First published in Great Britain in 1948, this book examines the definition of goodness as being distinct from the question of What things are good? Although less immediately and obviously practical, Dr. Ewing argues that the former question is more fundamental since it raises the issue of whether ethics is explicable wholly in terms of something else, for example, human psychology. Ewing states in his preface that the definition of goodness needs to be confirmed before one decides on the place (...) value is to occupy in our conception of reality or on the ultimate characteristics which make one action right and another wrong. This book discusses these issues. (shrink)
First published in 1934, this book evaluates the characteristic doctrines of the idealism which dominated philosophy during the last century. It seeks to combine realism, as to epistemology and physical objects, with a greater appreciation of views which emphasize the unity and rationality of the universe. This work is not a history and does not try to compete with any histories of idealism but it instead reaches an independent conclusion on certain philosophical problems by criticising what others have said. The (...) book considers differing arguments in order to determine their validity. (shrink)
This is a major work by one of the best-known philosophical writers, representing the culmination of some twenty-five years’ work on the possibility of giving a rational defence of the claims of the religious man, and specifically the theist, in the face of modern criticisms. Dr Ewing’s object has been to fulfil what seem to him the two most important tasks for the philosopher in at least the present age, namely, to see if it is still possible to give a (...) rational defence of a genuinely religious point of view, and to do the same thing for an objective ethics, a task he has attempted in other works, and continues here. The conclusions are that while there can be no question of strict, logical proof, an ethical theism can be defended rationally as an explanatory, metaphysical hypothesis and there are no grounds to reject as illusory the most fundamental intuitive convictions of religion. The book, originally published in 1973, included a new theory of the ultimate criterion of truth for hypotheses, a restatement of the case for a substantial self and for indeterminism, a fresh treatment of the moral and certain other arguments for God, some points in the discussion of the problem of evil and some speculations on time. (shrink)
I do not think that the existence of God can be proved or even that the main justification for the belief can be found in argument in the ordinary sense of that term, but I think two of the three which have, since Kant at least, been classified as the traditional arguments of natural theology have some force and are worthy of serious consideration. This consideration I shall now proceed to give. I cannot say this of the remaining one of (...) the arguments, the ‘ontological proof’, which I shall therefore not discuss here. (shrink)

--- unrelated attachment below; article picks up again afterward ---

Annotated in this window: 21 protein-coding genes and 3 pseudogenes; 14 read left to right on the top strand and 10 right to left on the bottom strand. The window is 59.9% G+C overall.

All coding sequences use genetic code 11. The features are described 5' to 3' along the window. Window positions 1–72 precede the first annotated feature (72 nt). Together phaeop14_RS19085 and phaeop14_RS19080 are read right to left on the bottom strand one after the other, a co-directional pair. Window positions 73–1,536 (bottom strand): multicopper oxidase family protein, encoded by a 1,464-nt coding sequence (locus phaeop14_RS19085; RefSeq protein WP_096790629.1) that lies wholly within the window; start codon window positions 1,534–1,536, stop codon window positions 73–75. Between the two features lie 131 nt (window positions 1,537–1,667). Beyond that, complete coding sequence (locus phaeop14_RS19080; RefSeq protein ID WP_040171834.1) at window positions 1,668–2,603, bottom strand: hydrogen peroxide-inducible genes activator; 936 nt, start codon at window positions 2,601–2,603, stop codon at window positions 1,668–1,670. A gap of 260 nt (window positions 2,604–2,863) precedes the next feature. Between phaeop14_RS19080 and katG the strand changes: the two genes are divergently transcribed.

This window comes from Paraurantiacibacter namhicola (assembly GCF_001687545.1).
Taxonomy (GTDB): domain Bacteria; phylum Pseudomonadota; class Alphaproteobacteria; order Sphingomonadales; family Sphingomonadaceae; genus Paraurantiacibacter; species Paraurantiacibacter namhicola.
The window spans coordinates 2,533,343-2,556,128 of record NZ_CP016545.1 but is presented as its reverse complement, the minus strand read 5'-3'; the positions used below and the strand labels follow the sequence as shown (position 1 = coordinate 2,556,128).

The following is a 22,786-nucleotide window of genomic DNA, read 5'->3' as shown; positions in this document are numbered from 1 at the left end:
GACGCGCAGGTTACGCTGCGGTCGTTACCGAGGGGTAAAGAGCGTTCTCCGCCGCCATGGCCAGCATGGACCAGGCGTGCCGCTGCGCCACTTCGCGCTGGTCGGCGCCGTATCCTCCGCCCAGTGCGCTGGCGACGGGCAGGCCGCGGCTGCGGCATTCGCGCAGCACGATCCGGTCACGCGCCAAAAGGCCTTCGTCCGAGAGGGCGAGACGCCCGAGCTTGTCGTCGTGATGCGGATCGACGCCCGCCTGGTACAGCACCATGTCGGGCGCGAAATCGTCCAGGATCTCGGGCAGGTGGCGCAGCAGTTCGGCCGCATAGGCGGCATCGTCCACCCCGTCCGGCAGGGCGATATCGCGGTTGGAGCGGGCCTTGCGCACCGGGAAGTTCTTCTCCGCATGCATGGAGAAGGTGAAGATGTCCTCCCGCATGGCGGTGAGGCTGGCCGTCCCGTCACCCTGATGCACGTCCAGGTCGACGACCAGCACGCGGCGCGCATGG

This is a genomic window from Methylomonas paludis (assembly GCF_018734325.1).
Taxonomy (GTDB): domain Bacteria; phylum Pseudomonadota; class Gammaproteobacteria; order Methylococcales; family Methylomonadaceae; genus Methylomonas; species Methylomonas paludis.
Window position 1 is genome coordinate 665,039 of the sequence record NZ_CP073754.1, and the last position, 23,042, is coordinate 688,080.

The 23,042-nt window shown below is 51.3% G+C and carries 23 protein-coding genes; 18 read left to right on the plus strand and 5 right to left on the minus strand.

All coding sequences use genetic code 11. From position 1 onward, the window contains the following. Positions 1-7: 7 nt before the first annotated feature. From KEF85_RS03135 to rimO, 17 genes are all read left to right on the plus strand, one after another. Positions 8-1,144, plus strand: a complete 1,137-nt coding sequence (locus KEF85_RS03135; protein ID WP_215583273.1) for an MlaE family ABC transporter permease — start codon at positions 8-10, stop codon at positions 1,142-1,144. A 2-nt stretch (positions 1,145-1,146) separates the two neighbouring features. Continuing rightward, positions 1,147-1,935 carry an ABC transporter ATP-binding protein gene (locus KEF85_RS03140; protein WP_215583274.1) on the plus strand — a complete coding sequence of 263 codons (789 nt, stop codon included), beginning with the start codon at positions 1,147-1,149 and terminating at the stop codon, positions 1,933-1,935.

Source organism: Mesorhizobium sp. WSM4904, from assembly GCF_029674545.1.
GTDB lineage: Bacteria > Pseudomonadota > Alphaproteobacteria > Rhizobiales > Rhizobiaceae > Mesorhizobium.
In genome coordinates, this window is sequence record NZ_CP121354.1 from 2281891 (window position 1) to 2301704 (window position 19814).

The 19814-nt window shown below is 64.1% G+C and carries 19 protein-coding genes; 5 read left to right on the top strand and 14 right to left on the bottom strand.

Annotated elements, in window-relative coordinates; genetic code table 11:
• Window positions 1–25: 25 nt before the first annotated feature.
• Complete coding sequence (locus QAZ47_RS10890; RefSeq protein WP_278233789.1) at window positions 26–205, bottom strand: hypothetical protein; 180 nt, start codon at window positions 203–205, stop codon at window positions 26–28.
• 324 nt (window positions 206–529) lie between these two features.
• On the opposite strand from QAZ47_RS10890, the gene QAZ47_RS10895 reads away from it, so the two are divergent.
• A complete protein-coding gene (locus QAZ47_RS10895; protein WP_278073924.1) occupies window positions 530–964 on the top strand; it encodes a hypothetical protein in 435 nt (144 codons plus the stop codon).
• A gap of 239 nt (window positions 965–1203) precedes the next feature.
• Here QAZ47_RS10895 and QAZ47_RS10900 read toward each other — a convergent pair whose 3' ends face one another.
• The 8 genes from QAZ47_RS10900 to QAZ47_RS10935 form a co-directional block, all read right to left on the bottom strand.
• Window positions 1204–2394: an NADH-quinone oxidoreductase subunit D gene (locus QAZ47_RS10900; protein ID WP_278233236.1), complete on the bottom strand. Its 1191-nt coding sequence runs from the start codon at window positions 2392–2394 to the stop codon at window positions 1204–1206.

This article is a discussion of the relationships of objectivity of value with subjectivist and naturalist ethics. the author considers and clarifies both the subjectivist and the naturalist views of ethics and how they assert judgments in relation to the objectivity of ethical values, and the role of intuition in terms of achievement of agreement that affirms the objectivity of ethical values. (staff).
A little while ago I thought the ontological argument dead and buried beyond any possible hope of resurrection and no philosophical event has caused me much greater surprise than its revival by a member of the very linguistic school to whose line of thinking it seemed most alien and who were held to have given it its quietus once for all. I am tempted to welcome any relapse into metaphysics by a member of this school as being some sign of (...) grace, but on this issue I must for once take sides with the prevailing tradition against at least this kind of metaphysics. Let me make clear, however, what it is I am combating. The term ‘ontological argument’ has been used for arguments which its original supporters would certainly not have recognised as theirs. It has been used for instance to stand for the claim that it is an essential presupposition of thought that what we must think is true of the real, a claim which could not be used to prove the existence of God unless we had available another proof that we really must think that God exists. It has been used for kinds of ‘idealist’ arguments which I do not want to discuss here. It has been used for the argument that the idea of a perfect being cannot be explained as derived from any other idea and must therefore be explained as produced in us by a being who really is perfect, an argument which appears in Descartes side by side with the ontological argument but which he carefully distinguishes from it. (shrink)